Draper: Buck Movement Spotty in Unseasonable Temps
Rut Reporter David Draper grew up hunting deer and small game throughout this region and presently lives on a family...
Rut Reporter David Draper grew up hunting deer and small game throughout this region and presently lives on a family farm in Nebraska. Draper, former communications specialist for Cabela’s and an authority on the Great Plains, subsists on a diet of duck breast and venison. States covered: ND, SD, NE and KS.
Nov.9–Overall Activity Status:** The heat has returned this past weekend, which coupled with high winds has deer movement spotty and inconsistent across the region. A few days of cool weather last week created a spike in rut activity that has since trended downward as temperatures have increased, but everyone agrees this is the week to be in the woods. Hunters, and the deer, are on edge as they wait for a break in the weather, which looks to happen later this week. All heck is about to break loose as we hit the peak of the rut in the coming days.
Fighting: Bucks are still battling it out, particularly in the southern reach of the Great Plains region. Denton Rich of Mule Creek Outfitters (620-770-1257) in Greensburg, Kansas, sent in a report of two 150-class bucks in serious fight this past Saturday night. Meanwhile, hunters I’ve talked to in Nebraska haven’t had much luck rattling deer in lately.
Rub making:** Rich says rubs are super hot where he is, and that’s the general consensus across the region. Mike Bosma shot this nice buck (Check out those brow tines!) off an active rub line near Canton, S.D., on Friday, Nov. 5. Congratulations, Mike.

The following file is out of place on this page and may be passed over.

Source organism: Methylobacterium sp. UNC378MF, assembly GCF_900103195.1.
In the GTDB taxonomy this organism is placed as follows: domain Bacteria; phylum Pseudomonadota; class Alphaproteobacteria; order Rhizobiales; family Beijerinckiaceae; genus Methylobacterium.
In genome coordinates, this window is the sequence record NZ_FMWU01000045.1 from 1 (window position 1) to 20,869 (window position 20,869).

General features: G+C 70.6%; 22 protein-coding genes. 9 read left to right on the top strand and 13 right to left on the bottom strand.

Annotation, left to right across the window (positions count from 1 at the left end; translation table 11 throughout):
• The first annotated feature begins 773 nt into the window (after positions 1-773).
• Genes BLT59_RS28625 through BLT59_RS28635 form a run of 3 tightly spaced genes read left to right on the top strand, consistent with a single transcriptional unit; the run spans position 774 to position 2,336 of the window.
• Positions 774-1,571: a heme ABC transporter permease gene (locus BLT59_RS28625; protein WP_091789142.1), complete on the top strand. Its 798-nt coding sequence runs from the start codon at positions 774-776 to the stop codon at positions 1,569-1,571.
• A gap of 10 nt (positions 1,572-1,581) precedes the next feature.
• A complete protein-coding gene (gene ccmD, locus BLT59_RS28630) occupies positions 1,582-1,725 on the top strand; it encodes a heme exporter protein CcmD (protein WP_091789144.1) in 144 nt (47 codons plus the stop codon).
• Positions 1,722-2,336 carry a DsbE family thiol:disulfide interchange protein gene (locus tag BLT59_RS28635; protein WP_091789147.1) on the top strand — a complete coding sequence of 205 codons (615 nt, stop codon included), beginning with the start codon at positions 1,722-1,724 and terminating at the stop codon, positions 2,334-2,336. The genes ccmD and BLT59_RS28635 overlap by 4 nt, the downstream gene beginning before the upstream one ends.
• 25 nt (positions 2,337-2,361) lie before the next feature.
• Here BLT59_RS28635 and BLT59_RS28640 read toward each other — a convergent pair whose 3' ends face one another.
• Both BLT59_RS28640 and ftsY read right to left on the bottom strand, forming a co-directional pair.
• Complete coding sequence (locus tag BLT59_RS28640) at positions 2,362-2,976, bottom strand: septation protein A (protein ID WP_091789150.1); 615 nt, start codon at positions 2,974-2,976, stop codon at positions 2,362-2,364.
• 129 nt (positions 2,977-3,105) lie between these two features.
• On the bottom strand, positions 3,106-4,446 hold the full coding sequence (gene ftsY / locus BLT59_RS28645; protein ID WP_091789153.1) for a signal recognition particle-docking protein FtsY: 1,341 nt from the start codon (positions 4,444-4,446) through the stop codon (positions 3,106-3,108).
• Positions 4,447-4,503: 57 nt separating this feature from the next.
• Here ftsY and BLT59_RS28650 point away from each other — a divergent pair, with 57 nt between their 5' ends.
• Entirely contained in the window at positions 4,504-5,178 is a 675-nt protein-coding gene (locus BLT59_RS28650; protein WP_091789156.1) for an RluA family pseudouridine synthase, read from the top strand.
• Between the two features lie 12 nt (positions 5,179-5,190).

Scrape making:** Trail cam pics show that nocturnal visits by both bucks and does to established scrapes are way up right now. Keep an eye on the scrapes in your hunting area to ensure they’re being freshened and plan on sitting any that are showing signs of recent and frequent activity.
Chasing:** Little bucks running does here, big bucks holed up with hot does there– so goes the on again/off again nature of the rut just before we go into lock down. Phil Francone took a week off of work to hunt southeastern Kansas and he says little bucks are pushing does around, but he’s yet to see a big buck anywhere near a doe. A bit farther north in Nebraska, Kurt Kaiser reports seeing a few good bucks tending solitary does and little bucks running around frantically checking every doe they can find.
Daytime movement: Limited to very early morning and late in the evening as heat and high wind are keeping deer down during the mid-day. On Saturday, Nov. 6, Ryan Wellman reported from good deer activity in central Nebraska from first light until 1:15 p.m., when things shut down. Of course, the next day activity was near zero–not surprising as the mercury climbed above 80 degrees that day.
Estrous signs: Wellman did report seeing a good buck Saturday morning that was trailing a smaller buck tending a doe. Other reports have some does checking scrapes and big bucks showing up on cameras in areas they hadn’t been seen in before, a sure sign of bucks cruising for hot does.
X Factor:** I hate to sound like a broken record, but this unseasonably long, hot Indian summer has really made things difficult for deer hunters this season. Afternoon fronts have pushed through the region the past few evenings and cooler weather, along with some moisture is forecast for the end of the week. With rifle season opening in Nebraska, this may be the last, best time for bowhunters in that state to hang a tag.